But there is the new –


When I went to the MK2 Bibliothèque, Paris' hottest new theater complex, to see Pixar's "The Incredibles" (wonderfully retitled "Les Indestructibles"), I saw a superb spot with Asian actors and a soi-disant Wong Kar-Wai feel that inexplicably turned out to be an ad for Lacoste shirts.

This $30-million branch of the 44-theater MK2 chain, in a long, sleek glass-and-steel building in the shadow of France's controversial François Mitterrand National Library, is not only one of the best places to see new films, but it's also a cultural mini-city.

Starting with trademark passion-red two-person love seats as standard issue, the MK2 and its 14 auditoriums are as comfortable and current as theaters get. It even has electronic billboards that tell you how much time remains until a film ends and starts again and how many seats remain unsold in a given theater. Seeing a film here makes you feel as though you're not just going to a movie but participating in an elegant, sophisticated event.


Maybe so.  But Turan also recommends Le Grand Rex, on Boulevard Poissonnière in the 10th – and that is now a national historical monument.  He says Darryl F. Zanuck once used it as his private screening room.  More of that Ugly American thing, I guess.


For the masses?


Most of my moviegoing time in Paris was spent on a block of streets around the Odéon Métro stop in the Latin Quarter, a kind of celluloid triangle that's home to numerous small repertory houses. I've seen so many films in this neighborhood that when I glimpse the nearby statue of French Revolutionary leader Georges Danton, his arm thrust forward leading the sans-culottes to victory, I instinctively think he's screaming, "This way to the movies!"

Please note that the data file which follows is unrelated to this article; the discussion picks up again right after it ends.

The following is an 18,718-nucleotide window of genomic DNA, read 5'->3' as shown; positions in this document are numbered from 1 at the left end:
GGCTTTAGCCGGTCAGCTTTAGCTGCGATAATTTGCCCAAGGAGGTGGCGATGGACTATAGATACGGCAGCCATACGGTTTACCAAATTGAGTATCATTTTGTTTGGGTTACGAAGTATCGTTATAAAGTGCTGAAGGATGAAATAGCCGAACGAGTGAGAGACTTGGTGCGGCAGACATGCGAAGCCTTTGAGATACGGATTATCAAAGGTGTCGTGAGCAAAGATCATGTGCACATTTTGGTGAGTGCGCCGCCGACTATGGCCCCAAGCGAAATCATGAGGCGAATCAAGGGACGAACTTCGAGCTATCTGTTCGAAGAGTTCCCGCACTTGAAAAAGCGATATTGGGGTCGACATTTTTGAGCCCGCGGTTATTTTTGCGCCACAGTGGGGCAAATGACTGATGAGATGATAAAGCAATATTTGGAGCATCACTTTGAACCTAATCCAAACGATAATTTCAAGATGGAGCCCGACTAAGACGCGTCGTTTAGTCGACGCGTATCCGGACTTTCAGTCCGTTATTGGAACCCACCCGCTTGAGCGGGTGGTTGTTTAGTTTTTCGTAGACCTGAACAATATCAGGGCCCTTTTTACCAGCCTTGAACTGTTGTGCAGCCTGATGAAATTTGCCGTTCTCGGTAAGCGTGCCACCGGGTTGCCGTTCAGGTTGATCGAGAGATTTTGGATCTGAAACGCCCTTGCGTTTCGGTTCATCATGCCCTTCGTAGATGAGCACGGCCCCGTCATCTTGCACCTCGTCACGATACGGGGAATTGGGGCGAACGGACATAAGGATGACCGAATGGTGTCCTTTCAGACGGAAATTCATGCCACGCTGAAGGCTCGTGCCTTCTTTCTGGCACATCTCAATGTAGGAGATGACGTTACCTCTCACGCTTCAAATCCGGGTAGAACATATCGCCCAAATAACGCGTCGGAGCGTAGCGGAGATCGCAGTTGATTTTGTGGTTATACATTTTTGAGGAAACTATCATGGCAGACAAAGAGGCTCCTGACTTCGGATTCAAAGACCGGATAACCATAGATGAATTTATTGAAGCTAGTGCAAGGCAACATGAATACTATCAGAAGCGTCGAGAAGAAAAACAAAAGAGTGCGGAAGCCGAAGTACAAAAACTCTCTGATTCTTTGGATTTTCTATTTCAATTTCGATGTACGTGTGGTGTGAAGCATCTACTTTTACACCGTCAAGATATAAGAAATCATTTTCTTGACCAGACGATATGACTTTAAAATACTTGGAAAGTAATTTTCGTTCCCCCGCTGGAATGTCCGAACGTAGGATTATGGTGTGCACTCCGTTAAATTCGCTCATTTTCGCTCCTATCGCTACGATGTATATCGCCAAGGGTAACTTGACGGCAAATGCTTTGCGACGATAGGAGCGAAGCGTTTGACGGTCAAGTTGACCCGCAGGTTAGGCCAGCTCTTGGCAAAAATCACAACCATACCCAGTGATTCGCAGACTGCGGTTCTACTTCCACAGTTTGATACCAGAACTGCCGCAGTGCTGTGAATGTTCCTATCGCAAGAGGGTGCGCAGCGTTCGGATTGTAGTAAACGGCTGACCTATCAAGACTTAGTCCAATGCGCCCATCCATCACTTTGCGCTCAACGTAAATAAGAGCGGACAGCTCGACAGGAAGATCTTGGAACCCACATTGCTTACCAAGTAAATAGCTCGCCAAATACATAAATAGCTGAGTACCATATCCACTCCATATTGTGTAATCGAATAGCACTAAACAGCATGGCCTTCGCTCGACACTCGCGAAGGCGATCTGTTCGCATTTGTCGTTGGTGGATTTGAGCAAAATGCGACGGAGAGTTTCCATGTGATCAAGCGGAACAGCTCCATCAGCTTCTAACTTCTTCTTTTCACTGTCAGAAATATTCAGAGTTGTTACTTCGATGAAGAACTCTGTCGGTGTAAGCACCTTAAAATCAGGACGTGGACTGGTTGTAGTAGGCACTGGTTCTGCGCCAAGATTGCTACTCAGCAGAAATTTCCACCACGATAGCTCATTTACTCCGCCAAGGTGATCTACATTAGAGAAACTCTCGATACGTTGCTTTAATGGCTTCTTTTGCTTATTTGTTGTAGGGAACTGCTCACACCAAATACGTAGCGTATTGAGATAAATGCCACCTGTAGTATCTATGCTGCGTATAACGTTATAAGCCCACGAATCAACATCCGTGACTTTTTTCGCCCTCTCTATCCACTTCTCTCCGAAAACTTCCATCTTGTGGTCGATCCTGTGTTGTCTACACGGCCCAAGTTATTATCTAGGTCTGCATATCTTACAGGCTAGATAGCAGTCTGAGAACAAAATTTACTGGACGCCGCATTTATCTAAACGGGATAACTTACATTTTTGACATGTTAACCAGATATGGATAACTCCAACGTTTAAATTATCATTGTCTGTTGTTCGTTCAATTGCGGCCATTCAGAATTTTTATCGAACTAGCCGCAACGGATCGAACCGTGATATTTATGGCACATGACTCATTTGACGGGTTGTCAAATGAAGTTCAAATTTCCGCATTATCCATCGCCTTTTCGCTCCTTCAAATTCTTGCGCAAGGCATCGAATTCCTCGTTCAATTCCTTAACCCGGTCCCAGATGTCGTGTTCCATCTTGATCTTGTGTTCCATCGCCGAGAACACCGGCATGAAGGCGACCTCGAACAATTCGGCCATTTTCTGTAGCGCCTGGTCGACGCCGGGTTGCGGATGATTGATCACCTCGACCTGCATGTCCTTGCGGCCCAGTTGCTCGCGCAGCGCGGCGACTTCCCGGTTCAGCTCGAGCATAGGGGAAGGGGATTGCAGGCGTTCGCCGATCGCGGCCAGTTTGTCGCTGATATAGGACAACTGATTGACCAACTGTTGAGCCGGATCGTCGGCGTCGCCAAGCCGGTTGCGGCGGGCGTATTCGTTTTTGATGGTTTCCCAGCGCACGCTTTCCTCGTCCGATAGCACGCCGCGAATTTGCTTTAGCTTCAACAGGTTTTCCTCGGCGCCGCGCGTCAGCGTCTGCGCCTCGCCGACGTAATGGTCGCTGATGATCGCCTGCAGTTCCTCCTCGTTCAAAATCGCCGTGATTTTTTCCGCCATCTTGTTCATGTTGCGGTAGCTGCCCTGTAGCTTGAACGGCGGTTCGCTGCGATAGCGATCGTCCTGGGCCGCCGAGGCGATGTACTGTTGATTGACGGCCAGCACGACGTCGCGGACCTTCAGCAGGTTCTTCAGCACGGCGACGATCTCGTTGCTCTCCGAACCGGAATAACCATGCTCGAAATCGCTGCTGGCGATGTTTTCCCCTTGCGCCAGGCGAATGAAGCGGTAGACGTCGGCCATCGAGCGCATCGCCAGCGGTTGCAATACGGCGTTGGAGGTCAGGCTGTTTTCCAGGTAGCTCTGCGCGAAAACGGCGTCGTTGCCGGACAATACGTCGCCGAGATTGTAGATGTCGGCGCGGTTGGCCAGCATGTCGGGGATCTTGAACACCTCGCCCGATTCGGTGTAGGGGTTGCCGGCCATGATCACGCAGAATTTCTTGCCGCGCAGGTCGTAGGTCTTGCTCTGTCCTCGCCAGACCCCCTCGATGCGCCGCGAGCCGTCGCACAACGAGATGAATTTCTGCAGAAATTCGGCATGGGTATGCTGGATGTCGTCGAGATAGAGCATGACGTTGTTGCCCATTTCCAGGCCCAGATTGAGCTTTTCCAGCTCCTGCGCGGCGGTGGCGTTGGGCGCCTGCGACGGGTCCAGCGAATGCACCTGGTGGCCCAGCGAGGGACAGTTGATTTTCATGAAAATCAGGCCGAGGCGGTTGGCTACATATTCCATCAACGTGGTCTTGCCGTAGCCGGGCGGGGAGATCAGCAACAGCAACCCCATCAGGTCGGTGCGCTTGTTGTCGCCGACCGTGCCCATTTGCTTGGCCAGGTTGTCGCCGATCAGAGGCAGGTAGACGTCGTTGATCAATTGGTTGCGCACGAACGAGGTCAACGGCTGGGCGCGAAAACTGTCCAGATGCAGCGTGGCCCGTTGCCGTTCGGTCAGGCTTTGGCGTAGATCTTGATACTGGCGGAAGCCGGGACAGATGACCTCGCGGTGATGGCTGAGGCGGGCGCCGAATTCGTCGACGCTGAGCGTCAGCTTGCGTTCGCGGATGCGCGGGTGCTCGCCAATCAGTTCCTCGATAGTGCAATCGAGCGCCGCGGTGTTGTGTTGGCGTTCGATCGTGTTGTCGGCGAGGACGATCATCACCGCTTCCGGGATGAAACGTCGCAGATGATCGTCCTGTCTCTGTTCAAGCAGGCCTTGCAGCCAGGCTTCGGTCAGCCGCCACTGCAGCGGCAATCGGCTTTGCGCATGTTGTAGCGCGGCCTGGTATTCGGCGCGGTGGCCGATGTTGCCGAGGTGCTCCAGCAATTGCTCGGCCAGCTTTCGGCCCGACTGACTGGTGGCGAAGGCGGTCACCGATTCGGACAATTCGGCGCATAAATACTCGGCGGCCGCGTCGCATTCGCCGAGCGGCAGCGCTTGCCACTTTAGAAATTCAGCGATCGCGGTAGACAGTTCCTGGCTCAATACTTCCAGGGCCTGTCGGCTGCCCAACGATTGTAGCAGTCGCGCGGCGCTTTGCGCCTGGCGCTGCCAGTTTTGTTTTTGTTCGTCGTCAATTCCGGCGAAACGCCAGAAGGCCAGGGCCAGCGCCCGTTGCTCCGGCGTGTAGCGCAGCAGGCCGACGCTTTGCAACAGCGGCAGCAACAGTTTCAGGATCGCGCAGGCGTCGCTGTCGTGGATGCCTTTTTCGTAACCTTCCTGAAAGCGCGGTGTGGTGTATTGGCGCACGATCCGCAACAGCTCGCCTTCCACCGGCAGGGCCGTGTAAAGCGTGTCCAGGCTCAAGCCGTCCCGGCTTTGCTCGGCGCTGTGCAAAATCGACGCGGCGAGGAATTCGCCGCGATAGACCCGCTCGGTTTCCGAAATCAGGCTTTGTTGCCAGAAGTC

No, no, no.  When in the Odéon area go to the Moosehead – the Canadian sports bar.  Ric and I both comment on it here. 

But Turan goes to all the movie houses there, and elsewhere in Paris.



It is poetically fitting, somehow, that this extraordinary range of cinematic largess should be in Paris.  Paris, with its stylishly dressed citizens and deeply romantic physical setting.  Paris, where every rainy street looks like a shadowy film-noir locale and the distinctive sound of police sirens unavoidably brings Jean-Paul Belmondo and Jean Gabin to mind.  Paris, the movie set of our dreams.


Ah, maybe so.



In a companion column Turan also covers film bookstores located in Paris and adds this –


Perhaps the largest, most wide-ranging of the film bookstores is Ciné Reflet, whose 14 Rue Serpente location in the Latin Quarter is near the major repertory cinemas that crowd around the Odéon Métro stop.

Under the watchful eye of Mr. Cinema, a former boxer who prefers not to give his real name and whose red gloves hang on the wall, this store displays a rich cornucopia of material that includes old projectors, soundtrack phonograph records (as diverse as "Popeye" and "Rocco and His Brothers"), even books in English.

This is a place to wander serendipitously, like an old attic, coming across copies of venerable French film magazines such as Mon Film from the 1930s and such oddities as back issues of the UniJapan Film Quarterly from the 1970s. A good selection of current French film magazines is also available.

One of Ciné Reflet's least expensive specialties is small flashcards or mini-posters, each devoted to a given film or film event. I caught a glimpse of one commemorating the Cannes Film Festival of 1947. Almost as good as being there.


It is a curious place.  And five year ago in June I had dinner with this Mr. Cinema – we met at Le Saint Jean on the Places des Abbesses up in Montmartre near where he lives.  He’s not a bad fellow.  But my French is awful and his English was worse.  Perhaps if we understood each other better we would have argued a lot.  And one should not get in arguments with ex-boxers.


Copyright © 2003, 2004, 2005, 2006 - Alan M. Pavlik